Once considered one of Tunisia’s food baskets, producing abundant olive, orange, watermelon and tomato crops, Sidi Mahmoud is slowly turning into desert. Water scarcity has driven many farmers away from the area. Most have lost all of their income. Many have sold their farming equipment to feed their families, others have left for neighboring cities or even headed overseas in search of new livelihoods.

Our crops don’t yield anything anymore because of the ongoing drought in the region, so I had to give up farming. I drive a cab now. I moved with my family to the center of Kairouan

says Chaker Sibri, a former farmer from Sidi Mahmoud.

Like neighboring North African countries, Tunisia has a long history of coping with water scarcity. “The Roman aqueduct and canal network built in the second century are works that testify how far back the water shortage problem stretches in Tunisia”, notes Dr. Hassane Mouri, a sociologist specializing in the environment and development. But the impacts of climate change and the country’s agricultural policies dating back to its independence have exacerbated the water issue.

Since 1956, Tunisia has primarily used surface water capture techniques, even though the country’s rainfall is characterized by high inter-annual variation and poor spatial distribution. In  2020, average rainfall was 36km3  (with rainfall levels varying between 1,500 mm in the northern regions to less than 100mm in the south) according to the Ministry of Agriculture; only 2 to 3km3 were captured. Water resources and development remain largely dependent on rain. Tunisia also suffers from a regional imbalance in available water resources. While the country’s northern regions enjoy 80% of surface water resources, the South claims a mere 5% of surface water.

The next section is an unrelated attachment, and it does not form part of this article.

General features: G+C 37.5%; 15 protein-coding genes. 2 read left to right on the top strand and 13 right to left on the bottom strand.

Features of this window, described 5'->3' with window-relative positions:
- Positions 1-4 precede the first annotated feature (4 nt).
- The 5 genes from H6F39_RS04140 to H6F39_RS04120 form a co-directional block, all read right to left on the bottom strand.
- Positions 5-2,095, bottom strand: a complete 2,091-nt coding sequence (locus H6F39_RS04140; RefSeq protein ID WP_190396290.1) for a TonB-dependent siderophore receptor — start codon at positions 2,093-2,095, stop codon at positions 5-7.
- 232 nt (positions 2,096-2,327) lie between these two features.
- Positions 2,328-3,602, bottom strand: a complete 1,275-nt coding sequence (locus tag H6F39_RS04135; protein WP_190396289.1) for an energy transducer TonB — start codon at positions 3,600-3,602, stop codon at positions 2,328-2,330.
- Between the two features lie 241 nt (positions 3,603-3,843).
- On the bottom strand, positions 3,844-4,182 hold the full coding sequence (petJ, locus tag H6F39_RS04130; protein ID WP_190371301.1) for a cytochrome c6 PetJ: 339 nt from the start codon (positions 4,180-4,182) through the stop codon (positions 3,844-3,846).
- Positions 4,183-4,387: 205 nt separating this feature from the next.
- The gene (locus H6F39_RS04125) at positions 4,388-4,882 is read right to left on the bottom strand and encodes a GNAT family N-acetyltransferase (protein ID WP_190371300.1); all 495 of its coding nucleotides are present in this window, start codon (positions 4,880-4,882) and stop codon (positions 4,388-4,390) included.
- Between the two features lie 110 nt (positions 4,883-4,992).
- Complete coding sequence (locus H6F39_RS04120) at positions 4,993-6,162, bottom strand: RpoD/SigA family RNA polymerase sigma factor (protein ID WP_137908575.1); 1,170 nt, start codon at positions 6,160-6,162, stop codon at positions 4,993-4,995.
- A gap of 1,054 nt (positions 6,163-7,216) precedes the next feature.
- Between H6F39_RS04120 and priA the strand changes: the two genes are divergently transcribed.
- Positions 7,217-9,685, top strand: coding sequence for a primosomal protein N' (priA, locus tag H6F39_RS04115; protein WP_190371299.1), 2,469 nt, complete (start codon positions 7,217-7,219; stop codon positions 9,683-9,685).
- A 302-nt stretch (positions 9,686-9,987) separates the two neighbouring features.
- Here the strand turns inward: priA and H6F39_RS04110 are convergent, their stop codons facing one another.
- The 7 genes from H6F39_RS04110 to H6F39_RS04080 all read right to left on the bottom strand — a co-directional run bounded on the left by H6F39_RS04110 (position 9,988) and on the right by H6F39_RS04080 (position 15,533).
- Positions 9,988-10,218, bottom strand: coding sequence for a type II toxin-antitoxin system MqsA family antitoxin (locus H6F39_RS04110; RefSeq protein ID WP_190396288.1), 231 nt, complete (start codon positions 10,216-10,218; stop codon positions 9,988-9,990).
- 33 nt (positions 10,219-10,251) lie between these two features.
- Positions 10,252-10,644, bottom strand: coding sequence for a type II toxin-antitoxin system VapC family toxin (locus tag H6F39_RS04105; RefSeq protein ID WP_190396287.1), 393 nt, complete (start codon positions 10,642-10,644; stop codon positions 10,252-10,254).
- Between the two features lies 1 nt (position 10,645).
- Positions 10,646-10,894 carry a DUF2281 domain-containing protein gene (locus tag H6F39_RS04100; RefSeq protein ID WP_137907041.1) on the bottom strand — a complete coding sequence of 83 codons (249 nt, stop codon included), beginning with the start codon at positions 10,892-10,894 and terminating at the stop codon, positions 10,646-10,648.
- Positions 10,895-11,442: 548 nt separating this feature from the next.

Renewable water resource availability today amounts to 420 m3 per year per inhabitant, which is below the absolute water scarcity threshold of 1000m3 (Food and Agriculture Organization, AQUASTAT data 2018). If no major changes occur in the coming years, water resources are expected to continue to decrease, and may fall to 150m3 by 2050.

Agriculture and  irrigation: the largest water consumers

Like many other Middle Eastern and African countries, Tunisia has for decades pushed farmers to specialize in industrial crops for exportation. Most of these crops—strawberries, tomatoes, melons—are very high water consumers. This specialized agriculture has replaced traditional production which was dedicated to feeding the local population.

Surface water resources in Tunisia are burdened by problems of both quantity and quality. Because of the multi-year drought and general rainfall variability over the last decade, as well as global warming and poor maintenance of an aging infrastructure, the quantity and quality of usable water flowing through Tunisia’s large dams is only half of what it should be. According to the National Agriculture Observatory (ONAGRI, 2015), the salinity of about half of the country’s water (53%) is greater than 1.5 grams, while 35% of water has a salinity above 2 grams. Since the Tunisian revolution, thousands of wells have been dug illegally, leading to an overexploitation of the water table and worsened quality of available water.